It has already been observed1 that one of the most important functions of money is to serve as a general medium of exchange or payment. Money, where it is legal tender, serves as the means of fulfilling many obligations, whether compulsorily imposed or voluntarily contracted. Furthermore, in the context of almost any claim (contractual, tortious, or otherwise) the defendant must ultimately discharge his obligations by means of a monetary payment.2
With these general considerations in mind, it is necessary to attempt a formulation which defines a monetary obligation or which at least describes those characteristics which distinguish it from other forms of obligation.
Monetary obligations3 primarily exist where the debtor is bound to pay a fixed, certain specific, or liquidated sum of money. This definition presupposes that money is to be paid in the sense of a medium of exchange or in a similar monetary context, for example, where a bank advances a loan to its customer.4
Monetary obligations of the type now under discussion exist principally where:
(a) a party incurs an obligation to pay a stated sum of money, for example, £100. Such an obligation remains a monetary obligation even though the parties may make more detailed provision as to its performance (for example, by requiring that payment be made in £20 notes, or by stipulating payment by way of credit to a particular bank account);5
(b) a party incurs an obligation to pay an unascertained—but ascertainable—sum of money, for example, where a party agrees to pay an amount equal to the closing price of a listed security on a specified date. This is a monetary obligation even though its amount is uncertain as at the date on which the obligation is incurred, for the amount will have been ascertained by the date on which the obligation falls due for performance; or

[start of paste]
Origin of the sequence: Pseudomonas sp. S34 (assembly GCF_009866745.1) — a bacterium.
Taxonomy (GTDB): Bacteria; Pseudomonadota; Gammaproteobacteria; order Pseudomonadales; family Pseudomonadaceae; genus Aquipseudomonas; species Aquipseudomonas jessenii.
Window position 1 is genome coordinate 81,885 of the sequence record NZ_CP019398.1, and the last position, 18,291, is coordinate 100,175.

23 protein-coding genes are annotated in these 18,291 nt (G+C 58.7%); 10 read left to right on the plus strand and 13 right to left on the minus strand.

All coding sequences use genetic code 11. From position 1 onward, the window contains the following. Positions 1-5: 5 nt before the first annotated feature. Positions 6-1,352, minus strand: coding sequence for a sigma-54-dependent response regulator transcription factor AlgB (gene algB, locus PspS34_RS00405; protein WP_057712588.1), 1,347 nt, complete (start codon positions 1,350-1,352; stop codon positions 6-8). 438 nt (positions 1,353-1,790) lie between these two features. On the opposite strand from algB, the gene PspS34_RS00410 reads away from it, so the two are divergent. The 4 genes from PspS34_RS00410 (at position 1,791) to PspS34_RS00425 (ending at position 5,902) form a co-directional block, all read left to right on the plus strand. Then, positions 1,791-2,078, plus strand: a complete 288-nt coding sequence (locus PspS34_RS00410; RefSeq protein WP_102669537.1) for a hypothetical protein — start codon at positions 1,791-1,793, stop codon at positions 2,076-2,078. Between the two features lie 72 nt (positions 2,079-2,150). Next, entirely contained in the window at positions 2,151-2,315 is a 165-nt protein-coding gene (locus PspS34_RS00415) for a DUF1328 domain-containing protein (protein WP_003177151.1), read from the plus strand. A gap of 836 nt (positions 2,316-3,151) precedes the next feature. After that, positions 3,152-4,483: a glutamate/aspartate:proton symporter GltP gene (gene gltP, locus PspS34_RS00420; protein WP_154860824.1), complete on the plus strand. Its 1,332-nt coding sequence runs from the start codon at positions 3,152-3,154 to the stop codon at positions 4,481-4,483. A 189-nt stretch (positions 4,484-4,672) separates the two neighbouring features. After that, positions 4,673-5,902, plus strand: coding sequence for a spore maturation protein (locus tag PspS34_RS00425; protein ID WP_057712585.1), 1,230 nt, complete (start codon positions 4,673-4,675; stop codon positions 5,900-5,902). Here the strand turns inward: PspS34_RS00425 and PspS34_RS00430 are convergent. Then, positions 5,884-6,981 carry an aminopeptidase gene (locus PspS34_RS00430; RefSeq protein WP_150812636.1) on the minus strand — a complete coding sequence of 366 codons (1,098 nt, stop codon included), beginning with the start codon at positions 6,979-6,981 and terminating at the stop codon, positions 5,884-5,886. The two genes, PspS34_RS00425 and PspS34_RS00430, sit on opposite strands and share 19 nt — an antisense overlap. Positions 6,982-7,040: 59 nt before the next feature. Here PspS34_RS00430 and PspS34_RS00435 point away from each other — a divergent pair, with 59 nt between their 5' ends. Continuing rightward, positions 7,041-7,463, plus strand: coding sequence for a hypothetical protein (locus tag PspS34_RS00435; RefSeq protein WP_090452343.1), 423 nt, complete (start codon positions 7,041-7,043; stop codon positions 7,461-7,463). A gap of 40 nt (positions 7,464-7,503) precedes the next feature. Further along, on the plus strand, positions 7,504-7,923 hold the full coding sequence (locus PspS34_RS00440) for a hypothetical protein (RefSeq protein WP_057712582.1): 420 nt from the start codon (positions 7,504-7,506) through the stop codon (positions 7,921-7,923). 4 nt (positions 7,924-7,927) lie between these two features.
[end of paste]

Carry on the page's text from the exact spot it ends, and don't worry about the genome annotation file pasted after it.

(c) a party incurs an obligation to pay damages as a result of a breach of a non-contractual obligation in a contract, or as a result of a breach of a non-monetary obligation. Damages involve a duty to pay money, and the resulting obligation is therefore a monetary one. The monetary character of the obligation is in no way impaired by the fact that it is unliquidated or unascertained or that the payment obligation has come into being to substitute for the debtor’s failure to perform a non-monetary obligation. It is true that the debtor, though bound to pay, cannot be said to be indebted to the creditor until the amount of the compensation is agreed or settled by the court. It is likewise true that, as a result of those characteristics, the debtor cannot tender payment and many rules relating to ‘debts’ cannot be applied.6 But these distinctions between debt and damages should not be allowed to overshadow the fact that, in both cases sums of money are to be paid, that in both cases alike, the court has power to award interest for the whole or any part of the period between the date when the cause of action arose and the date of judgment, and that, in any event, the meaning of the word ‘debt’ depends on the context and that there is therefore justification for uniting both under the heading of monetary obligations.